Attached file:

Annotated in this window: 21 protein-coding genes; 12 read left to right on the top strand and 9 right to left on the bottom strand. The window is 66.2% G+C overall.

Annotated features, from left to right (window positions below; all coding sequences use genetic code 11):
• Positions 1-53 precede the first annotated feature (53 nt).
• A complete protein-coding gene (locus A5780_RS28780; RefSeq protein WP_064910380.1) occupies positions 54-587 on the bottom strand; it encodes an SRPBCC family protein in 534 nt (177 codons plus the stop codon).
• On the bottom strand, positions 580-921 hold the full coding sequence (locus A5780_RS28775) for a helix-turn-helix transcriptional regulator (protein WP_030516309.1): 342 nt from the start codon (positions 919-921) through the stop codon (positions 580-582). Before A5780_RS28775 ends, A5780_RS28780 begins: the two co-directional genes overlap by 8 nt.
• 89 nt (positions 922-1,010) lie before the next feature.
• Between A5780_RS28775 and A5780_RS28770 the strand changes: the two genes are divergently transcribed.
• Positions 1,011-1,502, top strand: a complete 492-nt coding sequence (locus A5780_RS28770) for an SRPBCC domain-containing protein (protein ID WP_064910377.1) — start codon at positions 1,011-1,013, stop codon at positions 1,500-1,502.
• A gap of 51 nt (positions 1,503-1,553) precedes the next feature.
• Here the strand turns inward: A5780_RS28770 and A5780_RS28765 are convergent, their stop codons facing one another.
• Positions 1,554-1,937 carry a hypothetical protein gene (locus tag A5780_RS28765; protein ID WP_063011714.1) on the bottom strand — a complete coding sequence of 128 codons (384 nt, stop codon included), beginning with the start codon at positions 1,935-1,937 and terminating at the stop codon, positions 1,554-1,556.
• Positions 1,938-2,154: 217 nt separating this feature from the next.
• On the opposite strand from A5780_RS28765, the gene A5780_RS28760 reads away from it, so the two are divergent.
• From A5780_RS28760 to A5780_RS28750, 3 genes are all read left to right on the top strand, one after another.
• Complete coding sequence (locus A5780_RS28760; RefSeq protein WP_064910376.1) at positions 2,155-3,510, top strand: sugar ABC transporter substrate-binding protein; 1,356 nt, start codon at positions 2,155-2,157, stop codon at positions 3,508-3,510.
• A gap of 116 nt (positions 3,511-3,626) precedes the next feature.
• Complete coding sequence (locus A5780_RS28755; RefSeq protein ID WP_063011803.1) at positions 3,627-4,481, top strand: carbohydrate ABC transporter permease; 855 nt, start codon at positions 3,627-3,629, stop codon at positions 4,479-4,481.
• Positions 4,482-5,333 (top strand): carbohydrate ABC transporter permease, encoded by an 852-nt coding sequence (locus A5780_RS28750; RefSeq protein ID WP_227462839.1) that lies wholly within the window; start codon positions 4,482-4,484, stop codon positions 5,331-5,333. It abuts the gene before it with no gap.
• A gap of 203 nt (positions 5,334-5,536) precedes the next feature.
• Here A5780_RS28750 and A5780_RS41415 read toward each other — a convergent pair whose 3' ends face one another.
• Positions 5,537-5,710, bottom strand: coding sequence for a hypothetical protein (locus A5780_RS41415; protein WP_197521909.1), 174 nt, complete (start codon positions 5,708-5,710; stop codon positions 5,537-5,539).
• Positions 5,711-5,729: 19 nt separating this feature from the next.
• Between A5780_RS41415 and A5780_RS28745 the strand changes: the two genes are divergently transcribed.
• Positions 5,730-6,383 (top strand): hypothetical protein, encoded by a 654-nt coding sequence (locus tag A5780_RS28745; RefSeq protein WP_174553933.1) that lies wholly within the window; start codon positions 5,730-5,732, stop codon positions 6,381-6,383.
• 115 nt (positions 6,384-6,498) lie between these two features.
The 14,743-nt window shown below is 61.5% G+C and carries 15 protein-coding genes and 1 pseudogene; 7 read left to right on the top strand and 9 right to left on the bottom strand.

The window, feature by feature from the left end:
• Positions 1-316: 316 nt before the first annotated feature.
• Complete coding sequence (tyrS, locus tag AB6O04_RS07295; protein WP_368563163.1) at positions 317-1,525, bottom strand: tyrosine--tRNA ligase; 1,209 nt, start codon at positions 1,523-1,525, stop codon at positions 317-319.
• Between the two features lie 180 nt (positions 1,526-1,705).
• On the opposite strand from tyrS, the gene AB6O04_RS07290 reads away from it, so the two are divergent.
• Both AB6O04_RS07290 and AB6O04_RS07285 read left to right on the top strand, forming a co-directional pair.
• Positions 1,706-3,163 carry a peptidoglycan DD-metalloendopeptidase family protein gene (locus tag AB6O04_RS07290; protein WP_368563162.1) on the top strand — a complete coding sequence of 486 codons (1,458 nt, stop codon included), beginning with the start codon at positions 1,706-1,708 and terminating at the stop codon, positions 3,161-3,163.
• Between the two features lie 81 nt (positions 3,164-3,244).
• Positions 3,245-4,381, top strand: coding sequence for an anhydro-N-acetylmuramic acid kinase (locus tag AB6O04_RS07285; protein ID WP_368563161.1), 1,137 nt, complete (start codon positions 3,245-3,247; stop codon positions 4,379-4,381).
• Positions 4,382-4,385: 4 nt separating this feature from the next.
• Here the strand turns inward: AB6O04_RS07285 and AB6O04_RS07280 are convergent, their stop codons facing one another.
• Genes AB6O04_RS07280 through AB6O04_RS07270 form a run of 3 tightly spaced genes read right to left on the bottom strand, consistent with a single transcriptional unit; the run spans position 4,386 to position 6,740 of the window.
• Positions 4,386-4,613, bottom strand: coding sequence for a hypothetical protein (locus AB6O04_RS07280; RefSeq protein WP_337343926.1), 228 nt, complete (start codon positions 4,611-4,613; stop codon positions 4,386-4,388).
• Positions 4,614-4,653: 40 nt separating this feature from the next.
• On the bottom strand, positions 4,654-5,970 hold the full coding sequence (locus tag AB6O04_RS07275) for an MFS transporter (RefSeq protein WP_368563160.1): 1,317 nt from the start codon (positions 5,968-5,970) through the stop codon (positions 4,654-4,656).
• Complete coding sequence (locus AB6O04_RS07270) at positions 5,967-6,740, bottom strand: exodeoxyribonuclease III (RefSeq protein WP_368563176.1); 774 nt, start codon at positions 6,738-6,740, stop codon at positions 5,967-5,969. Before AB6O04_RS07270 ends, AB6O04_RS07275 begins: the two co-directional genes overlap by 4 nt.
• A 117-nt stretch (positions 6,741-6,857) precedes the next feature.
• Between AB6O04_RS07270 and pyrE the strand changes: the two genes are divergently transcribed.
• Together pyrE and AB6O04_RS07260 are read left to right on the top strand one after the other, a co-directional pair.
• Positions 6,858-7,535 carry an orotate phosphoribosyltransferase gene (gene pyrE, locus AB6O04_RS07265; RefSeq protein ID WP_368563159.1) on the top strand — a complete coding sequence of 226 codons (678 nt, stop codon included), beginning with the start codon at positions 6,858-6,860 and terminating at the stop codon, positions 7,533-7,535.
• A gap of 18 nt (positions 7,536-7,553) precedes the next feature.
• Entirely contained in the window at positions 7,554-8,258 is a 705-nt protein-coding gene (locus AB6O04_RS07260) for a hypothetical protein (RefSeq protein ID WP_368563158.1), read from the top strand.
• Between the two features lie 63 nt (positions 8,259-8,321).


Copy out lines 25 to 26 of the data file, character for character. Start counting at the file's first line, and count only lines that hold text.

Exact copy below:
• 115 nt (positions 6,384-6,498) lie between these two features.
The 14,743-nt window shown below is 61.5% G+C and carries 15 protein-coding genes and 1 pseudogene; 7 read left to right on the top strand and 9 right to left on the bottom strand.